Wide receiver Jarrod West, who came into the game averaging a little over 15 yards per catch, doubled that already respectable number with his first catch of the game, a 31-yard play.
Speaking of firsts, running back Ashton Broyld achieved his first career touchdown on his second successful run up the middle on the drive. The Orange gained back the lead, going up 14-10 with about six minutes left in the first half.
Just as Syracuse responded to Stony Brook's touchdown on the next drive in the first quarter, so, too, did Stony Brook in this quarter when Maysonet went 71 yards to paydirt. In order to get there, he got through traffic by the sideline, leapt over a defender, and then outran the entire Orange defense. Seawolves back in the lead at this point, 17-14, with about 4:30 remaining in the quarter.
A quick three-and-out for Syracuse gave the ball back to Stony Brook. A penalty on the Seawolves, coupled with good coverage once again by Lyn gave the ball back to the Orange.
But the Orange gave it right back off of a fumble by Gulley, giving up another opportunity in the first half.
Over the first 30 minutes of the game, Syracuse gave the ball back to Stony Brook off of two punts, two missed field goals, and a fumble. They trailed at halftime, 17-14.
In the Third Quarter:
Syracuse begins the second half with a substantial gain by Sales, who caught a pass from Nassib and then pulled his defender for more, back-peddling into a 38-yard play. Nassib then completed passes to three other players on the same drive, wide receiver Alec Lemon, tight end Beckett Wales, and wide receiver Jarrod West. West's catch was for a touchdown, his first of the season, swinging the lead back to the Orange, 21-17 with approximately 11:30 left in the quarter.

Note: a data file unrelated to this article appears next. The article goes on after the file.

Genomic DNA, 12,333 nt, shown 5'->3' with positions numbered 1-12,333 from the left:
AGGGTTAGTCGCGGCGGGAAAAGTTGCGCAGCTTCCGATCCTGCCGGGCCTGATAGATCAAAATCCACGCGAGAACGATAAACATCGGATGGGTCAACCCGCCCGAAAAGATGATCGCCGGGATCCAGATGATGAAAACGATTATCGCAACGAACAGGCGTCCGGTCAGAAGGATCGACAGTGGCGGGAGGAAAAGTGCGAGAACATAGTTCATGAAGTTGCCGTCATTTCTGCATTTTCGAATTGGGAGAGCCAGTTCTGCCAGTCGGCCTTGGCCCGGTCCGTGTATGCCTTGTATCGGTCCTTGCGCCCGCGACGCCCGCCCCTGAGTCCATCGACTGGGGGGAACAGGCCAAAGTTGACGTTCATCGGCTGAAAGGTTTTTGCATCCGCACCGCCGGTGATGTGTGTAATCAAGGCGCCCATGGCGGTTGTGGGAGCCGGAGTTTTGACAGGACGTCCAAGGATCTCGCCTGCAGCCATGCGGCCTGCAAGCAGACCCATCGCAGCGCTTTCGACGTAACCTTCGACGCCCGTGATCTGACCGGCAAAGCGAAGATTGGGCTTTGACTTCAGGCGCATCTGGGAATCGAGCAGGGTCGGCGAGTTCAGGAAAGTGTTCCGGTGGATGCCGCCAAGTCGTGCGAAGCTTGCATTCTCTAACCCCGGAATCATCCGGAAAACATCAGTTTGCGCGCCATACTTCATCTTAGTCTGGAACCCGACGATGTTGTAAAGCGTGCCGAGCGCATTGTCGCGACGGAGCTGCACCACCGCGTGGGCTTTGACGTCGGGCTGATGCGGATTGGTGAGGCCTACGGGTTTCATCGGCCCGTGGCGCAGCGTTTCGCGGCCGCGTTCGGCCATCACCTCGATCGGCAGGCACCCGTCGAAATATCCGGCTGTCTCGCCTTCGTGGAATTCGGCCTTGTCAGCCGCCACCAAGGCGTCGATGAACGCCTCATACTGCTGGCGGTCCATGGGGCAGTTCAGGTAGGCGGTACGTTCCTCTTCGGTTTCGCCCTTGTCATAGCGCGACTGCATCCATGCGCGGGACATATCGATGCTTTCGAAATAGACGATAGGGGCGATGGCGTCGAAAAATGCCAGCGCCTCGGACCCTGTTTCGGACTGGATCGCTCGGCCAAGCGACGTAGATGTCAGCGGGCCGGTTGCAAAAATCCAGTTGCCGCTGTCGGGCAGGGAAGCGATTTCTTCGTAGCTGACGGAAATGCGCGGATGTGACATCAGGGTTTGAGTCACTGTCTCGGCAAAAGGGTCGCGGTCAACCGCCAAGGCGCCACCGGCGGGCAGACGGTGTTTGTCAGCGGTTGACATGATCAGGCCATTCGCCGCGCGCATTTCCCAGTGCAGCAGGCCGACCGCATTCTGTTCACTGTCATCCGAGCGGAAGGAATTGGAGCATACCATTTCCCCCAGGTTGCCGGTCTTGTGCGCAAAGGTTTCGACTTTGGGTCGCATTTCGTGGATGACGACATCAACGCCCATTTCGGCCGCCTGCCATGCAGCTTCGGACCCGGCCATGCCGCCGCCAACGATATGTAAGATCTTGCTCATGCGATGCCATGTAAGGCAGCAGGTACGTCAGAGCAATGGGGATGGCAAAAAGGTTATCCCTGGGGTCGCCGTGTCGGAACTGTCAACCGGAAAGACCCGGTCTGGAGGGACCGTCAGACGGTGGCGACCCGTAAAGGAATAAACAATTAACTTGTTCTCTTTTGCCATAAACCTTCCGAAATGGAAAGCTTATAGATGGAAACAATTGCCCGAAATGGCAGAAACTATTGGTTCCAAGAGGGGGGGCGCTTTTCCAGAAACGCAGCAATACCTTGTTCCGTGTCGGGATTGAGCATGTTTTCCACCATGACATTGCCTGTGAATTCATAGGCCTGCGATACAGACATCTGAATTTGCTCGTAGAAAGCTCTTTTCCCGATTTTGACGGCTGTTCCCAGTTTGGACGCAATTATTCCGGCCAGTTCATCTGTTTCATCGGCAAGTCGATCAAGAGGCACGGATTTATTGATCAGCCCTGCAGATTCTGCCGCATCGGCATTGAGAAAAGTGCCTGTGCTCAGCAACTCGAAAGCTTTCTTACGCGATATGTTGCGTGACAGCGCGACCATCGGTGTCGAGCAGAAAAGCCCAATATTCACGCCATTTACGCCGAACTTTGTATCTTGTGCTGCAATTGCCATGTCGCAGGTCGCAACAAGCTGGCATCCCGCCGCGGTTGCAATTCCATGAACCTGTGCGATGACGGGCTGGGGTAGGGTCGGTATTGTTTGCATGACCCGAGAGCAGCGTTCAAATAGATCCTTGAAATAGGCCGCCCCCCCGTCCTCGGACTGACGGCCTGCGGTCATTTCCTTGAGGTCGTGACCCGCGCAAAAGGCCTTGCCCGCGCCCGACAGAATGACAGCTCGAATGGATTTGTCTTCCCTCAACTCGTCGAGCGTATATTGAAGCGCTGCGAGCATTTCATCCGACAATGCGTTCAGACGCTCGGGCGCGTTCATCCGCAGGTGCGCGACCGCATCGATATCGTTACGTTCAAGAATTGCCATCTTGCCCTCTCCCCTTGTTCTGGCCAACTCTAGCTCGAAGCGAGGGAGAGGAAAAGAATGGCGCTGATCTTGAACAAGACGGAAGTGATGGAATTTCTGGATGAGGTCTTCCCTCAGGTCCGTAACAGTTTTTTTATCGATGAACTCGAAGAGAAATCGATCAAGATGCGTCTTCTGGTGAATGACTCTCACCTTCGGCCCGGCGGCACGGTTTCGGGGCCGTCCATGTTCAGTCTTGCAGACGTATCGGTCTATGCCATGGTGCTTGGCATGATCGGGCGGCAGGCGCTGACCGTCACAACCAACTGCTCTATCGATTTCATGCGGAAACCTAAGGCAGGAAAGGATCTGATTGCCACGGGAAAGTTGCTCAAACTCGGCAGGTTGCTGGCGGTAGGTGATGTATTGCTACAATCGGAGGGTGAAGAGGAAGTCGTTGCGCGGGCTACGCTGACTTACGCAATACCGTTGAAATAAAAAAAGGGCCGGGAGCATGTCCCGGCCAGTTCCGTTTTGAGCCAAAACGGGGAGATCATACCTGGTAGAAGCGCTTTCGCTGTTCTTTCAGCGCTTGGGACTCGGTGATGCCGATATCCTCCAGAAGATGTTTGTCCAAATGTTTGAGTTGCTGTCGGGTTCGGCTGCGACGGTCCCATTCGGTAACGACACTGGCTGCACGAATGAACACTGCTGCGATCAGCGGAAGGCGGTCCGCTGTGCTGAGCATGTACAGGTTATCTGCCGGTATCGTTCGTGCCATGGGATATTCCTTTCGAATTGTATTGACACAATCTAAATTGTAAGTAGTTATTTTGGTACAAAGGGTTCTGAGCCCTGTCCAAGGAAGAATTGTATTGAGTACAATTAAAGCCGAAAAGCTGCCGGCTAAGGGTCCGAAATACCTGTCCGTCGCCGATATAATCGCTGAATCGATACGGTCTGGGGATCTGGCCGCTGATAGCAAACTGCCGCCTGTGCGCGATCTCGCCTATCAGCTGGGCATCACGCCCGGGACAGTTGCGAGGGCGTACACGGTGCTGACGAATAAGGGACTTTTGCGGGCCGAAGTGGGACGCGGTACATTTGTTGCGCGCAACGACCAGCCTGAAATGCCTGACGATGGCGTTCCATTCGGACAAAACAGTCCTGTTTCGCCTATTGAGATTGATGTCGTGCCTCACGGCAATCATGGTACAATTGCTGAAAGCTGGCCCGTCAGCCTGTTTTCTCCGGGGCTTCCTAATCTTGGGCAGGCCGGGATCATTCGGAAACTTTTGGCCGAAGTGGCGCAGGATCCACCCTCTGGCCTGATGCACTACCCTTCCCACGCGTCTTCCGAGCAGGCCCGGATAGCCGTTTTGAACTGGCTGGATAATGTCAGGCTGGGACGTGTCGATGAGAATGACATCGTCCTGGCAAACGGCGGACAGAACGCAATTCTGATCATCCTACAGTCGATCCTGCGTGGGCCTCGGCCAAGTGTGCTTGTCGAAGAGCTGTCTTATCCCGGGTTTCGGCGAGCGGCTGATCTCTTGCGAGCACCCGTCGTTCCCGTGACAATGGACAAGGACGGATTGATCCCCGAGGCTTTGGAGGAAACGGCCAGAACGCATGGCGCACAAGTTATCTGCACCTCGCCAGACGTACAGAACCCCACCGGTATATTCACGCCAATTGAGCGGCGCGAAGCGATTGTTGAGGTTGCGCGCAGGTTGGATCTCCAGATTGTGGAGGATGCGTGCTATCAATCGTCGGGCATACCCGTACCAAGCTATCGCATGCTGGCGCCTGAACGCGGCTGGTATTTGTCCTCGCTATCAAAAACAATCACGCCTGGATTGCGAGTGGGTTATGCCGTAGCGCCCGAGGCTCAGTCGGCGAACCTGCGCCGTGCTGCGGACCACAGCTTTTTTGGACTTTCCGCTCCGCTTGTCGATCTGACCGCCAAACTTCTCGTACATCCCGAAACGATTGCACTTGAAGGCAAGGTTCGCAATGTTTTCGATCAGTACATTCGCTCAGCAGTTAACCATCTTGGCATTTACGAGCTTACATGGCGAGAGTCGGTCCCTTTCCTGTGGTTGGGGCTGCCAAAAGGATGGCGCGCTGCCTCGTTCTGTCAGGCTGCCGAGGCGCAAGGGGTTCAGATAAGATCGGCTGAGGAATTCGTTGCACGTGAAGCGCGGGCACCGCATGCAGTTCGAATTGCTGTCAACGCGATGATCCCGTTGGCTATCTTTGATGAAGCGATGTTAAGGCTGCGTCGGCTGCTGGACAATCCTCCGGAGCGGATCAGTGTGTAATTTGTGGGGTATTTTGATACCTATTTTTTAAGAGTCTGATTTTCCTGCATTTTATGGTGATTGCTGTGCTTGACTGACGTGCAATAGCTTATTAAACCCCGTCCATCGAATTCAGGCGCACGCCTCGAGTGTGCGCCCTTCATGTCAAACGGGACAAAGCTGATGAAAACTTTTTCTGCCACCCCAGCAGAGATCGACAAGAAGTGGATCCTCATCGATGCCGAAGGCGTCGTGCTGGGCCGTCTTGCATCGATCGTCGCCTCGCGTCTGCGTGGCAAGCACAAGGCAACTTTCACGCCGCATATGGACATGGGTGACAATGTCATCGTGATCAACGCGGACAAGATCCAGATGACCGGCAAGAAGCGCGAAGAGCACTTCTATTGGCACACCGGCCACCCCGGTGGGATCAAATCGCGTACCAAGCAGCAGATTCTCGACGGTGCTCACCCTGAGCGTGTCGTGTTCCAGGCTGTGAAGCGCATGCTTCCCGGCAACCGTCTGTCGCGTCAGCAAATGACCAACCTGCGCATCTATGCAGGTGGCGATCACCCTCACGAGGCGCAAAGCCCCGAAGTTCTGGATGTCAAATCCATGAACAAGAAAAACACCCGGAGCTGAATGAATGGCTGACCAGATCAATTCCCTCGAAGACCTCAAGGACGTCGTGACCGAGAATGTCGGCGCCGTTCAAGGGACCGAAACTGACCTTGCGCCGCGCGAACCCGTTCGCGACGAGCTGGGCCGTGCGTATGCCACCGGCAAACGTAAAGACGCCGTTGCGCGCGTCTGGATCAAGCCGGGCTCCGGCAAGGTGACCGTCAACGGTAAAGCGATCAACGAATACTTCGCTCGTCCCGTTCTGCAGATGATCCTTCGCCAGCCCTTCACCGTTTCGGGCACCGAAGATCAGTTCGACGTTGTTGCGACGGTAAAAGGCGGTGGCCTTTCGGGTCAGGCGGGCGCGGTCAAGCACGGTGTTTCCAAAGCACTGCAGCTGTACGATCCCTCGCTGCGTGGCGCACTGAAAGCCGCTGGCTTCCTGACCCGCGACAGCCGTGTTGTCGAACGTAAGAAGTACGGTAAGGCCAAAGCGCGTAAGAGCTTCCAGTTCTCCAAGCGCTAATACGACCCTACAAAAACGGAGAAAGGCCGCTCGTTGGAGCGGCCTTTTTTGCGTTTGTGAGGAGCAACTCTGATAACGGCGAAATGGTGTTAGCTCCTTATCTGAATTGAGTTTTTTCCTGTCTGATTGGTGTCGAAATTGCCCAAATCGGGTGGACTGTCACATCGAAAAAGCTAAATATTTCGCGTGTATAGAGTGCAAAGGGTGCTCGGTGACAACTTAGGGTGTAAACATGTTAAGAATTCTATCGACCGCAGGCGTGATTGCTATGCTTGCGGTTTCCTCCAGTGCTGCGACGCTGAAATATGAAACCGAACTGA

Syracuse followed up with their best special teams' play of the season, when Morgan and linebacker Dan Vaughn pitted Stony Brook at their own 10-yard line with a joint tackle.
The Orange opened their defensive portion of the half with a strong stance against the Seawolves' rushing attack, forcing a punt.
Right tackle Lou Alexander had the best block of his career when he hit and moved his defender to create a lane for Smith, but the play was negated by a penalty on Alexander.
From the Stony Brook three-yard line, Syracuse tried through the air twice on third- and fourth-down. Nassib went to West both times on throws that looked forced, resulting ultimately in a loss of downs.
With the ball back and down by four, the Seawolves failed to create any points on their following drive. A penalty took away what appeared to be a first down off of a run by Maysonet. Then, Lyn outran his receiver once again, closing down the passing lane. Stony Brook punted once again.
The Seawolves came up dry in this quarter, failing to add any points.
In the Fourth Quarter:
Off of the Stony Brook punt, Syracuse began the final quarter on the ground. The bulk of the carries were given to Smith, including the final three of the drive. Smith amounted two yards on those three carries, unable to reach the endzone, giving the ball back to the Seawolves due to a turnover on downs.
Stony Brook hurt themselves with yet another penalty on offense. Then Syracuse silenced the drive with Lyn once again providing good man-on coverage. The Seawolves called on their punter as a result.
Little to write home about for the Orange on their next drive, which ended in a punt, this time, by Riley Dixon.
Stony Brook chose to utilize running back Marcus Coker moreso on this drive than Maysonet, who had been so successful in the first half. Coker failed to gain a first down, as did Essington, who tried wide receiver Myles Campbell on a pass attempt. Campbell got his hands on the ball, but did not gather it, ending another Seawolves' offense try with a punt.